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Bonnie and Clyde were caught and shot dead this day 81 years ago

The infamous duo were young, in love, and murderous.

bonnieclydecar052708 (1) FBI FBI

IT WAS JUST before dawn on 23 May 1934 in Sailes, Louisiana when two of America’s most famous outlaws were gunned down.

A group of police officers – including a Texas Ranger named Frank Hamer – were hidden in the bushes along Highway 154.

The daylight was beginning to eke through when the black Ford automobile appeared.

Inside was a pair of young Texans: Bonnie Elizabeth Parker and Clyde Champion Barrow.

Bonnie and Clyde.

Lovers, companions, outlaws, murderers. Members of the Barrow gang, responsible for 13 murders, on the run for two years.

Here, an FBI report describes how they first came to the attention of the agency:

The Federal Bureau of Investigation (FBI), then called the Bureau of Investigation, became interested in Barrow and his paramour late in December 1932 through a singular bit of evidence. A Ford automobile, which had been stolen in Pawhuska, Oklahoma, was found abandoned near Jackson, Michigan in September of that year. At Pawhuska, it was learned another Ford car had been abandoned there which had been stolen in Illinois. A search of this car revealed it had been occupied by a man and a woman, indicated by abandoned articles therein. In this car was found a prescription bottle, which led special agents to a drug store in Nacogdoches, Texas, where investigation disclosed the woman for whom the prescription had been filled was Clyde Barrow’s aunt.

BarrowAmbushSite1934 FBI FBI

On the run, and the focus of an intense manhunt, their capture was long awaited.

Their death, at such young ages – blonde-haired Bonnie 23, baby-faced Clyde 25 – rendered them infamous.

The photographs of the pock-marked vehicle, with its shattered windows, showed the extent of the gunfire which ended their lives.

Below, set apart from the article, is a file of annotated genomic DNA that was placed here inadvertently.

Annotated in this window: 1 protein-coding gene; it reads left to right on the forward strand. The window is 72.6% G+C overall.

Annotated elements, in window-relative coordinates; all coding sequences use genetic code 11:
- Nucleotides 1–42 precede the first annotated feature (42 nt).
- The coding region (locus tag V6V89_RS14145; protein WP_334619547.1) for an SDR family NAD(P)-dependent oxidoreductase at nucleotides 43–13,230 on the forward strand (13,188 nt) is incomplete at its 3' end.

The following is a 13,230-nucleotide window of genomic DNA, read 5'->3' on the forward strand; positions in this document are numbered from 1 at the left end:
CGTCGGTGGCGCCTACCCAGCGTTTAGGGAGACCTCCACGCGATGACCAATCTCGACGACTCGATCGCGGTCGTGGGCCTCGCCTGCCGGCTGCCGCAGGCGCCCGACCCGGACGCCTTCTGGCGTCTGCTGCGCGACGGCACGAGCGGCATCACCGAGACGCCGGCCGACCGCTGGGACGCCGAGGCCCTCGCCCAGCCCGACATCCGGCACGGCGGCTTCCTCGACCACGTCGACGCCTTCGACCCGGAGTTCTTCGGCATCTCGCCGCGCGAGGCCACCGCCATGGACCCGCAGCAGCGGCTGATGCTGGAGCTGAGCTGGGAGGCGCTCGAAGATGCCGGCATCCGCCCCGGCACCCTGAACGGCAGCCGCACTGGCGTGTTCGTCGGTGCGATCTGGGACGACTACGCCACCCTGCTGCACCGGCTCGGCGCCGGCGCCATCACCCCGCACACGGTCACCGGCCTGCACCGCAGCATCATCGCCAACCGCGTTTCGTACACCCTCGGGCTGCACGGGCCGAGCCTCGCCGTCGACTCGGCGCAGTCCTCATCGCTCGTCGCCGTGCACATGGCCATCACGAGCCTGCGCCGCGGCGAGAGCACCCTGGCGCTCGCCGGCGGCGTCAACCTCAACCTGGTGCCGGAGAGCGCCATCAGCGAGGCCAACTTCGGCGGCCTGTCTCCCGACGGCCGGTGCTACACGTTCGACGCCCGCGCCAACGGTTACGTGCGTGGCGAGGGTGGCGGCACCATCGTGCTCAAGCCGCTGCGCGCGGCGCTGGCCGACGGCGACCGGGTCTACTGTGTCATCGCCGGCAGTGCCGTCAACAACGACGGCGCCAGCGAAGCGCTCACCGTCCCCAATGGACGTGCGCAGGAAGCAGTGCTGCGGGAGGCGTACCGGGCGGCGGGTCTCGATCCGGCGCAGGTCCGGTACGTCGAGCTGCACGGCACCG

Today marks 81 years since the pair died in a hail of bullets, but their story is still as fascinating as it was back in the 1930s.

Bonnie_Clyde_Car Wikimedia Commons Wikimedia Commons

Bonnie loves Clyde

Bonnie and Clyde met in 1930, fell in love, and teamed up.

By this stage, Clyde – who was born into a poor sharecropper family – already had a significant criminal past, having first had the eye of the law ran over him four years earlier.

He worked, but he also committed crimes: robbing stores and gas stations, stealing cars, crashing safes.

Before their two-year fight with the law, Clyde had been sentenced to 14 years in the notorious Eastham Prison Farm.

He was so desperate to escape – it is believed he was sexually abused while inside – he got a fellow inmate to chop off some of his toes. This contributed towards him getting an early parole.

Soon, he had formed his own gang, the Barrow gang.

Bonnie wanted a life in showbiz, but grew up in a slum. She married young, but later split up with her husband before getting together with Clyde.

The Great Depression

Tenantless_farm_Texas_panhandle_1938 Dorothea Lange Dorothea Lange

The Barrow gang was active during a significant time in the USA: the Great Depression.

There was a desperate need to make money, jobs were hard to come by, and gangs like the Barrow lot were capable of doing anything to earn a crust. Or rather, rob one.

There was a sense of Robin Hood about them – with the Depression in full grip, the average American wasn’t necessarily of the pro-government or even pro-law enforcement mindset.

So watching the Barrow gang escape from the police time after time became somewhat of a spectator sport for the American public.

Couple that with the glamorous photos, and the poems written by Bonnie that captured people’s attention, and you can see why they became so famous.

640px-Bonnieclyde_f Bonnie and Clyde, sometime between 1932 and 1934. United States Library of Congress United States Library of Congress

In an article in Playboy in 1968 – the year after the Bonnie & Clyde film starring Faye Dunaway and Warren Beatty was released – former Barrow boy WD Jones recalled getting with the gang in 1932.

Me and LC, that’s Clyde’s younger brother, was driving home from a dance in his daddy’s old car. Here come Bonnie and Clyde. They honked their car horn and we pulled over. I stayed in the car. LC got out and went back to see what they wanted. Then he hollered at me, “Hey, come on back. Clyde wants to talk to you.” Clyde was wanted then for murder and kidnapping, but I had knowed him all my life. So I got out and went to his car.

Clyde asked him to keep an eye on the pair and Jones acquiesced.

“I know now it was a fool thing to do, but then it seemed sort of big to be out with two famous outlaws,” he recalled.

He joined the pair as they robbed and assaulted. He got used to cutting phone wires to make sure the police couldn’t be contacted.